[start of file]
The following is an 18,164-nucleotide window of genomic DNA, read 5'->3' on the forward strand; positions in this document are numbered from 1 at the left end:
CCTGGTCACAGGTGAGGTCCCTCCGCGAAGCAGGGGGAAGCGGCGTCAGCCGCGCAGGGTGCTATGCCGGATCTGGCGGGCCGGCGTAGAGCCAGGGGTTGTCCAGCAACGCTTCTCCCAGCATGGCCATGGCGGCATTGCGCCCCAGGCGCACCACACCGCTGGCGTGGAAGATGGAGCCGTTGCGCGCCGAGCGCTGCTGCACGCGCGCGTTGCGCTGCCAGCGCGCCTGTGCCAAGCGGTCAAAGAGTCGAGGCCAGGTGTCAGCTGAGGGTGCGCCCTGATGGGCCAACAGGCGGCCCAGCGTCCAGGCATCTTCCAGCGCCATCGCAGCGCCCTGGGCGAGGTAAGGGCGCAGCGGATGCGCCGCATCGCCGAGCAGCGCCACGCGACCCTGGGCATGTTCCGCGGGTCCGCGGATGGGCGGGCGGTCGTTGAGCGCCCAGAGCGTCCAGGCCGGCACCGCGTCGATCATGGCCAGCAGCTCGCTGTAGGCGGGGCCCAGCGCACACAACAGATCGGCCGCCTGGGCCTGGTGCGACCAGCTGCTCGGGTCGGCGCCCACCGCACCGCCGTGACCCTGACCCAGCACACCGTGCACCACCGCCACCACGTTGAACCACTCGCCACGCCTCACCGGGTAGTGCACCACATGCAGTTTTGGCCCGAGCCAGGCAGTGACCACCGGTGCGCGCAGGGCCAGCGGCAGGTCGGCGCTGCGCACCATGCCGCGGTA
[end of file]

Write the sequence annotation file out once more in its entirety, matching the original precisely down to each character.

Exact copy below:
The following is an 18,164-nucleotide window of genomic DNA, read 5'->3' on the forward strand; positions in this document are numbered from 1 at the left end:
CCTGGTCACAGGTGAGGTCCCTCCGCGAAGCAGGGGGAAGCGGCGTCAGCCGCGCAGGGTGCTATGCCGGATCTGGCGGGCCGGCGTAGAGCCAGGGGTTGTCCAGCAACGCTTCTCCCAGCATGGCCATGGCGGCATTGCGCCCCAGGCGCACCACACCGCTGGCGTGGAAGATGGAGCCGTTGCGCGCCGAGCGCTGCTGCACGCGCGCGTTGCGCTGCCAGCGCGCCTGTGCCAAGCGGTCAAAGAGTCGAGGCCAGGTGTCAGCTGAGGGTGCGCCCTGATGGGCCAACAGGCGGCCCAGCGTCCAGGCATCTTCCAGCGCCATCGCAGCGCCCTGGGCGAGGTAAGGGCGCAGCGGATGCGCCGCATCGCCGAGCAGCGCCACGCGACCCTGGGCATGTTCCGCGGGTCCGCGGATGGGCGGGCGGTCGTTGAGCGCCCAGAGCGTCCAGGCCGGCACCGCGTCGATCATGGCCAGCAGCTCGCTGTAGGCGGGGCCCAGCGCACACAACAGATCGGCCGCCTGGGCCTGGTGCGACCAGCTGCTCGGGTCGGCGCCCACCGCACCGCCGTGACCCTGACCCAGCACACCGTGCACCACCGCCACCACGTTGAACCACTCGCCACGCCTCACCGGGTAGTGCACCACATGCAGTTTTGGCCCGAGCCAGGCAGTGACCACCGGTGCGCGCAGGGCCAGCGGCAGGTCGGCGCTGCGCACCATGCCGCGGTA